‘Too late to abolish vernacular schools’


KUALA LUMPUR: A former education ministry official today said that it would be too late for vernacular schools to be abolished now, considering the opposition that would come from different directions.

Khazanah Nasional Berhad’s adviser and consultant (education) Satinah Syed Saleh said such schools could not be taken away as the nation’s forefathers had, before independence, agreed to have vernacular schools.

“It is a bit too late to go back to national schools for all, in my opinion. It will not be easy to do it. It is not easy to reverse it.

“The Dong Jiao Zong (the United Chinese School Committees Association and United Chinese School Teachers Association) will not allow that to happen. Also, now there are so many Tamil groups who are defending their vernacular schools,” she said in a forum titled Malaysian Education: Where Are We Heading? here yesterday.

Also present were Centre for Global Affairs (ICON) president Abdul Razak Baginda and former youth parliamentarian Mohsen Alkaff.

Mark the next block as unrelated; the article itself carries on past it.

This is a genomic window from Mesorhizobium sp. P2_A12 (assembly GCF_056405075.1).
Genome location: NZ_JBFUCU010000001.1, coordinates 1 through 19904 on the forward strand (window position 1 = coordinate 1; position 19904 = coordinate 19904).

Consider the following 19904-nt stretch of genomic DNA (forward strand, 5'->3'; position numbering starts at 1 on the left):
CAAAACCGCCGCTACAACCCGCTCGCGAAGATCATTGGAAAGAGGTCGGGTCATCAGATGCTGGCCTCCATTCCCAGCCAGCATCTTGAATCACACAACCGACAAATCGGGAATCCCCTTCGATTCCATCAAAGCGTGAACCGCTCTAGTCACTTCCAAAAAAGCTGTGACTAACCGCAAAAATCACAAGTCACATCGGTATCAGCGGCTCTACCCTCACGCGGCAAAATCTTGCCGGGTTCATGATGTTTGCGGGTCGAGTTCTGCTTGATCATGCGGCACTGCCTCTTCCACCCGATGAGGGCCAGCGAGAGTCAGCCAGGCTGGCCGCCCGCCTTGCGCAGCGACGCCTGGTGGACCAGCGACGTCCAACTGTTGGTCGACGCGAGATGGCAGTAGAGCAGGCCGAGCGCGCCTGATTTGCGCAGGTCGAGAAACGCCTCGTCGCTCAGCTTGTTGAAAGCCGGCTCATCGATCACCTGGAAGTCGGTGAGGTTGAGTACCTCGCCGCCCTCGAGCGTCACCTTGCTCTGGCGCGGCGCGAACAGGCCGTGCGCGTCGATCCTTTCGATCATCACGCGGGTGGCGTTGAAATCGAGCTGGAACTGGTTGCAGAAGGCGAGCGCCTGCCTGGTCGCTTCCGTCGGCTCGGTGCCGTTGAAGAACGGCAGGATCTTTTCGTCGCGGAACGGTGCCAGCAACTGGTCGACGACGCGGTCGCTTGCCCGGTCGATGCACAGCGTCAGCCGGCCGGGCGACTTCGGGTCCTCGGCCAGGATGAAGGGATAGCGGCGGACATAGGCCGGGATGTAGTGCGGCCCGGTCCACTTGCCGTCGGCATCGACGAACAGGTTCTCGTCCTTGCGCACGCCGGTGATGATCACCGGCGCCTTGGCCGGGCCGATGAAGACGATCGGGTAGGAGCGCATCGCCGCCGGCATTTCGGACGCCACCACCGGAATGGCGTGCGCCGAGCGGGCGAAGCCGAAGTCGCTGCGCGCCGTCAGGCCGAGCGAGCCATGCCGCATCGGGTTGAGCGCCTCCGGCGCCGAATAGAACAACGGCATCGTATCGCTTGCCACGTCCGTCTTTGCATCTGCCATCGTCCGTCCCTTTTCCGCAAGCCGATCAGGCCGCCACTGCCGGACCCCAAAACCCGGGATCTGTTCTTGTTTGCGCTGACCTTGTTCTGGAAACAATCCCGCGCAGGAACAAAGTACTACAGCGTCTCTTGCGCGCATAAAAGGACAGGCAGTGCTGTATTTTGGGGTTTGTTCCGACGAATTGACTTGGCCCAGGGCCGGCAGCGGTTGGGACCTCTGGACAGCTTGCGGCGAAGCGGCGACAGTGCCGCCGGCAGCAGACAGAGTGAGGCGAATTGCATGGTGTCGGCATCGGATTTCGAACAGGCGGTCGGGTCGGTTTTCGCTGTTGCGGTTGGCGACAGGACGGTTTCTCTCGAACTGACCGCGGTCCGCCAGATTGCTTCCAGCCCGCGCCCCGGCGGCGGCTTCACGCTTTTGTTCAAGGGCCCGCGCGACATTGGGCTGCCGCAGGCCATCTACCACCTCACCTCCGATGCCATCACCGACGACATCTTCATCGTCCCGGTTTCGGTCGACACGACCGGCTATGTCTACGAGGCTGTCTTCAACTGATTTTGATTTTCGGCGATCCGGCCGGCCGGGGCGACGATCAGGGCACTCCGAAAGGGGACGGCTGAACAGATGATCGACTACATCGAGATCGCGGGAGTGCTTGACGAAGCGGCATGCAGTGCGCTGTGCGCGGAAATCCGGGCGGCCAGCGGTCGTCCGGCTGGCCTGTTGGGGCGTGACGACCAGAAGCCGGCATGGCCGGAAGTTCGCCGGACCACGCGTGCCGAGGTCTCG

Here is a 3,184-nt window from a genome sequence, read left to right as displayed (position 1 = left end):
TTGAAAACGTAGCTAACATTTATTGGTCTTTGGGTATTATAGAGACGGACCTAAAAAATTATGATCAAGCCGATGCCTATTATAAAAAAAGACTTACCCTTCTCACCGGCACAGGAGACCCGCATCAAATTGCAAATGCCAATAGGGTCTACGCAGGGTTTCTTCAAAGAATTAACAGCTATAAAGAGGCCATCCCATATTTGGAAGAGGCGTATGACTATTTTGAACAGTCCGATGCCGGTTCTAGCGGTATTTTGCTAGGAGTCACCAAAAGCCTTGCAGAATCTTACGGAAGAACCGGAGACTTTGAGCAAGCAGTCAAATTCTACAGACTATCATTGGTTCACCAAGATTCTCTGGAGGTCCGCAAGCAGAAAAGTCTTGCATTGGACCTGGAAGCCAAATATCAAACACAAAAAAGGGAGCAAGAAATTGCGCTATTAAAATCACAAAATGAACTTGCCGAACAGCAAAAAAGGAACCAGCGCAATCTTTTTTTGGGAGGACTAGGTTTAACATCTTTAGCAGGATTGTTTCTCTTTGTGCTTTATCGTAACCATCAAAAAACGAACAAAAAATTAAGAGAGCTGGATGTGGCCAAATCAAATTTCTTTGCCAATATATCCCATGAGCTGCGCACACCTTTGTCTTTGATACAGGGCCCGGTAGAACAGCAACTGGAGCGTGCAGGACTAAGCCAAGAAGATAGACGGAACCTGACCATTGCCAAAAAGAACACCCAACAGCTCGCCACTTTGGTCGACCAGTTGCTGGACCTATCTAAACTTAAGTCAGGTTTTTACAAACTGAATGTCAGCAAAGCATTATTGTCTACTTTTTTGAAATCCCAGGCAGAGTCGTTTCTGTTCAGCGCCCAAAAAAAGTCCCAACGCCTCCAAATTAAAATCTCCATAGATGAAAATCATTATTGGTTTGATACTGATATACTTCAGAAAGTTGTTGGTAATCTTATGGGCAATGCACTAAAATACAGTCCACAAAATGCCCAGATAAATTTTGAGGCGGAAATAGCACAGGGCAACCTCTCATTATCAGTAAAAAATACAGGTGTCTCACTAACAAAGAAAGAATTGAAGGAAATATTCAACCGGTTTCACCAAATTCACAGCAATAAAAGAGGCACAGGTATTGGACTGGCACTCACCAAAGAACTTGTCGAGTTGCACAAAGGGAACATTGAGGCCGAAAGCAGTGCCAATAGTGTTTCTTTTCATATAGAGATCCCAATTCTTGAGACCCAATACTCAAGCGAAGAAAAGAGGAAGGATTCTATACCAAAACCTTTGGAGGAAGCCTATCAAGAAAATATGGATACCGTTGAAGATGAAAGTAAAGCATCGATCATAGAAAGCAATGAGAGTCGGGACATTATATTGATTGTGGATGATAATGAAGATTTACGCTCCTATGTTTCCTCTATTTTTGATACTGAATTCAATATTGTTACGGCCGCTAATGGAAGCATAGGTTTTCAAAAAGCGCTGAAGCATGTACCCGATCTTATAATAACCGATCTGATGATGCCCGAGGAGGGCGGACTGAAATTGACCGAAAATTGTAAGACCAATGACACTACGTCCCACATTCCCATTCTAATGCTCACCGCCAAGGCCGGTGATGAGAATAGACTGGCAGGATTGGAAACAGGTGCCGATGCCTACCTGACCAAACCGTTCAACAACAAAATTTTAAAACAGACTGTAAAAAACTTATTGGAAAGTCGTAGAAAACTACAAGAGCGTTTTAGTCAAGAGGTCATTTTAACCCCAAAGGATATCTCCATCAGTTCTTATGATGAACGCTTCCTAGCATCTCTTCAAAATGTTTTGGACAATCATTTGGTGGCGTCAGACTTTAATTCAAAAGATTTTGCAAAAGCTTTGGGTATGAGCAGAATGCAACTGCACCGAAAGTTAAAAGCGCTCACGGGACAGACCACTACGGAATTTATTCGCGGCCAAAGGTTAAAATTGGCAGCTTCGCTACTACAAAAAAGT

Satinah was responding to a question from Mohsen, who had asked if single-stream schools should be brought back, and vernacular schools be abolished by the government.

However, Satinah said instead of abolishing vernacular schools, they could do something else, to allow something similar to happen.

“Eventually you phase it out, allow the Chinese and the Indians and other ethnic groups in Sabah and Sarawak to teach their mother tongues.

“If there are at least 15 students in any particular school of, say Kadazan, they can demand to teach that subject. It is in the Education Act. This applies to other languages as well,” she said.

Satinah also questioned what uplifting national schools (memartabatkan sekolah kebangsaan) meant, and related an experience where she was taken aback when the recitation of Quranic verses was carried out during recess time.

She said that while the sounding of the Azan was fine, she asked how the non-Muslims would feel with the recitation going on throughout recess time.

“I am a Muslim. You do not have to be extreme to embrace your religion. It does not augur well with the system.

“So, you cannot blame the Chinese and Indians for getting out of the system,” she said, adding that more Chinese and Indians were sending their children to Chinese schools.

However, Satinah said that the ministry was doing what it could to address the situation.

Satinah, prior to her retirement from the civil service, served as the education ministry’s private education division director.

Calls for vernacular schools to be abolished are not new, and have been made by various quarters, with some calling it a detriment to nation building.